News & Media

Princes Pier breaks into new ground in historic revamp

Major Projects Minister Theo Theophanous took a chip off the old block today, helping smash the old concrete deck of Melbourne’s iconic Princes Pier with a jackhammer, as part of the first stage of demolition works on the $14 million pier restoration.
“Princes Pier is an important part of Victoria’s heritage and this is the first stage of an exciting project to restore a Melbourne icon and return it to public use,” Mr Theophanous said.
“This historic rebuild of the pier has already seen contractors Fitzgerald Constructions stabilise part of the existing structure to take the weight of a crane enabling the concrete deck and railway lines to be removed.
“Once the concrete deck has been removed we will have a firmer understanding of what timber can be saved and what must be replaced.
“Soon a special barge for a second crane will arrive at the site. The barge has legs that can be lowered to the seafloor to allow it to be jacked up out of the water.
“This will provide a mobile and stable platform to operate the crane free from the limitations of the tides.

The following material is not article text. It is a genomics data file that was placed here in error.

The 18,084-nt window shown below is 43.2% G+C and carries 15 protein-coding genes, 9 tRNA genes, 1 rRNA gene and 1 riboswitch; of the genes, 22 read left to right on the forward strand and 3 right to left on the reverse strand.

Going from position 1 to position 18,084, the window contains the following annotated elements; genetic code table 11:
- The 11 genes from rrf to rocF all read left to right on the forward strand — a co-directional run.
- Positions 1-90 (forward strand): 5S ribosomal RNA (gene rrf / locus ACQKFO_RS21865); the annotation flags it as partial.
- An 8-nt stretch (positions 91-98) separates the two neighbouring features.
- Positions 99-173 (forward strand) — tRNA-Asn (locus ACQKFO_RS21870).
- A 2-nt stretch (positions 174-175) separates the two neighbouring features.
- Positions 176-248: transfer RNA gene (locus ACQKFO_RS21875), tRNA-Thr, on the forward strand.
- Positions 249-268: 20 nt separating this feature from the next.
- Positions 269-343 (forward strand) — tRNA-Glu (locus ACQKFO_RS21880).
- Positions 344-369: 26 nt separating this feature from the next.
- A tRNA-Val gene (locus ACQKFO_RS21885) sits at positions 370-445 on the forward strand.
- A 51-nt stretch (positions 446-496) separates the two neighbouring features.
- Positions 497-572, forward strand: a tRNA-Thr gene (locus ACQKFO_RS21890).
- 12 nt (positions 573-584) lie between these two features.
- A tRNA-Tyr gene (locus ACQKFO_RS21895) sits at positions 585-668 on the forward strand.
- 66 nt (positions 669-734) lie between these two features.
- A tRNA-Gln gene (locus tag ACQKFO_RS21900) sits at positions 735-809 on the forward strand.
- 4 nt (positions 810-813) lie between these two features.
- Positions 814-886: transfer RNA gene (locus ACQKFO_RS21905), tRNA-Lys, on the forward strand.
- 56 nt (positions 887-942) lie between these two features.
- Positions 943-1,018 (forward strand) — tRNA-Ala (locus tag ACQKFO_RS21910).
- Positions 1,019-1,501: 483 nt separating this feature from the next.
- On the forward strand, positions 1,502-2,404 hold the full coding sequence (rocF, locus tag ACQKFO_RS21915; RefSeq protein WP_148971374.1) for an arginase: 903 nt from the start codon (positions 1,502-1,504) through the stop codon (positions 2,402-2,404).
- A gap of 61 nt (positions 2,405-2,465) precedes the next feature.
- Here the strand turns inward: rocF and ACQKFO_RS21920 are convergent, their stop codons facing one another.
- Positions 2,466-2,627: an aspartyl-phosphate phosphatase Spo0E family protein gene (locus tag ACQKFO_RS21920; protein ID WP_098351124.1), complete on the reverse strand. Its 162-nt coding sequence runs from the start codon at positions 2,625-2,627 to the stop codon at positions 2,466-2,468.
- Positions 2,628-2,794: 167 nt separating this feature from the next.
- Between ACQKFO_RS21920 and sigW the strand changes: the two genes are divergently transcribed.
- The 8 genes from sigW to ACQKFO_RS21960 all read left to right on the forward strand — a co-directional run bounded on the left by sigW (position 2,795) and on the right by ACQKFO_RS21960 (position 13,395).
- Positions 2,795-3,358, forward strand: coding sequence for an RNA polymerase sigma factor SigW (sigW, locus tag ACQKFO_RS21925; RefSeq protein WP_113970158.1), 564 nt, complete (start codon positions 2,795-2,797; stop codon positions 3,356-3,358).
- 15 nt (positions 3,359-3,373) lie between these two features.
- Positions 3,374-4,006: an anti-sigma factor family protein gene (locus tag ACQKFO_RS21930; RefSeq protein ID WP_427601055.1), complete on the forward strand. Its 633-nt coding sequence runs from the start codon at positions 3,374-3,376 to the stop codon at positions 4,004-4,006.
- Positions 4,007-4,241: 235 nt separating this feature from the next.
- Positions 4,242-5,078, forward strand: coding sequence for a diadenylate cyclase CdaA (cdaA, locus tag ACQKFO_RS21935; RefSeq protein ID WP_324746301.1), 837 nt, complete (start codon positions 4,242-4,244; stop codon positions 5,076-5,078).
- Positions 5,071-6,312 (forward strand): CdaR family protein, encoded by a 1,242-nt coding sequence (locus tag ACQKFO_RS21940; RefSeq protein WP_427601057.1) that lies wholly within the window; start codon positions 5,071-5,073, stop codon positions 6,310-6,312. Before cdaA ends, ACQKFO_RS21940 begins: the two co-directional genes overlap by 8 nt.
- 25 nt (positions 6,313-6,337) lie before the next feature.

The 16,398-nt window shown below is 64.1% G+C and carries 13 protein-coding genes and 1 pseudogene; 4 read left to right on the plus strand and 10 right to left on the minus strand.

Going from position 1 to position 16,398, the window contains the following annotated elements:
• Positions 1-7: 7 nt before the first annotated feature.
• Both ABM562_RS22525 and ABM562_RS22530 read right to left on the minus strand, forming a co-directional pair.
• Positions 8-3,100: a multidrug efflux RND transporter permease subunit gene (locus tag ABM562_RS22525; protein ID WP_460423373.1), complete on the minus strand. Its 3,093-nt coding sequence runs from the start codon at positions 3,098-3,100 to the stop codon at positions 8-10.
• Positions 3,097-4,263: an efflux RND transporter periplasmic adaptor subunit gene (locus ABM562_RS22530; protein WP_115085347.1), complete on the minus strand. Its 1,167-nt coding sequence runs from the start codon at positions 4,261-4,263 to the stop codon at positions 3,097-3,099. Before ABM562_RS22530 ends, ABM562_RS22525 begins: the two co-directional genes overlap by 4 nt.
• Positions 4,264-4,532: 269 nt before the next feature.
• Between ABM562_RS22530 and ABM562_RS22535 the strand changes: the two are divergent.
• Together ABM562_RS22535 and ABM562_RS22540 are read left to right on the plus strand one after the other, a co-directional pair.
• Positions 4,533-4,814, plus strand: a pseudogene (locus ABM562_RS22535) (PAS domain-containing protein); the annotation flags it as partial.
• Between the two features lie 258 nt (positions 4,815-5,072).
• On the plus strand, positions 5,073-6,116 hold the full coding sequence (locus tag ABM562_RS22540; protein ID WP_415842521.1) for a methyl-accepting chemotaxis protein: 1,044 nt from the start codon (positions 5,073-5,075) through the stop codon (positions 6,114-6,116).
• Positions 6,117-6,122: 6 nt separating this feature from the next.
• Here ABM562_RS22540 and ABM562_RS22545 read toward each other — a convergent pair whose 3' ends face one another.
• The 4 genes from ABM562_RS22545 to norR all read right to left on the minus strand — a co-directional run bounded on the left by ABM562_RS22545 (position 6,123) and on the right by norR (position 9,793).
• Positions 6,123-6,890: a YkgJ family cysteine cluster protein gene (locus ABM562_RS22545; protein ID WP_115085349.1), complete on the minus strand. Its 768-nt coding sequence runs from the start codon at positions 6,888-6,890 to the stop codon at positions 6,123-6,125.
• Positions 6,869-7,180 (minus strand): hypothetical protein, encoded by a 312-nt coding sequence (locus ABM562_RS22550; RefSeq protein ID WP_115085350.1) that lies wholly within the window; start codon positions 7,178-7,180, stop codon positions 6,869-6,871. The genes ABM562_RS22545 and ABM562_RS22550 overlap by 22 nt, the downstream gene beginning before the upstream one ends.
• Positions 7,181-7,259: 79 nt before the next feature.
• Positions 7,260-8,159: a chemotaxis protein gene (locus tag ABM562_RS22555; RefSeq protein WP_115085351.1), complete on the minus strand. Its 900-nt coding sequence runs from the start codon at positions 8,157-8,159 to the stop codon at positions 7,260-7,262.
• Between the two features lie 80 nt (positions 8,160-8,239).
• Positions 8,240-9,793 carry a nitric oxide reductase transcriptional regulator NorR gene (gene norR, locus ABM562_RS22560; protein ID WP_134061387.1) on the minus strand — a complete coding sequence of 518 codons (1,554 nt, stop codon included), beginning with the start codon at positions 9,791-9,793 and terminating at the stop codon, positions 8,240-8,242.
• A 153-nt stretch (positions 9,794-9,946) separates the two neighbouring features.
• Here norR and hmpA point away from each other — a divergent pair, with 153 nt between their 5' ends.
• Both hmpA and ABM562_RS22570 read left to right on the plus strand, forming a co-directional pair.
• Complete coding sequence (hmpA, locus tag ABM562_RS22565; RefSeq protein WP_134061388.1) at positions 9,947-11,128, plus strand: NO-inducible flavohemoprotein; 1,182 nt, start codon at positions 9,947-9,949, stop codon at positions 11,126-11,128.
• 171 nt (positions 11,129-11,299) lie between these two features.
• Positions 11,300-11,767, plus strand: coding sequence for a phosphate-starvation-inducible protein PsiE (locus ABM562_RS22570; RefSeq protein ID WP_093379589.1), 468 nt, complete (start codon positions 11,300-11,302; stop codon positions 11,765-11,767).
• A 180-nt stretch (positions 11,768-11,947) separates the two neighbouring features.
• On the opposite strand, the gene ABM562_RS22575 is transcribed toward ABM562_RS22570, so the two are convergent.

“Looking underneath the pier at the pylons clearly shows the need for this restoration – with 90 years of wear and tear from the sea and evidence of fires being lit by vandals all adding to the deterioration of the pier.
“Designs for the new deck are being developed to create a fantastic new public open space for Melburnians to enjoy and remedial work will also be carried out on the old gatehouse pending restoration at a later stage.
“Princes Pier is one of Melbourne’s most important waterfront locations and the Government has been working hard to bring the pier back to the community.
“Built in 1916, the pier has great historical significance as a point of arrival and departure for many migrants and soldiers over the years, as well as being a beloved fishing spot for Port Melbourne locals.
“This project means the pier will survive long into the future and will help Victoria retain an important aspect of its rich history.”
The refurbishment will see the first 196 metres of the Pier fully restored. Beyond that the decking will be removed, with the original piles being preserved as a heritage and sculptural centrepiece.
The end result will be a huge multipurpose waterfront venue able to be used for a variety of community events and it will be a great addition to the adjacent Beacon Cove beach created last year.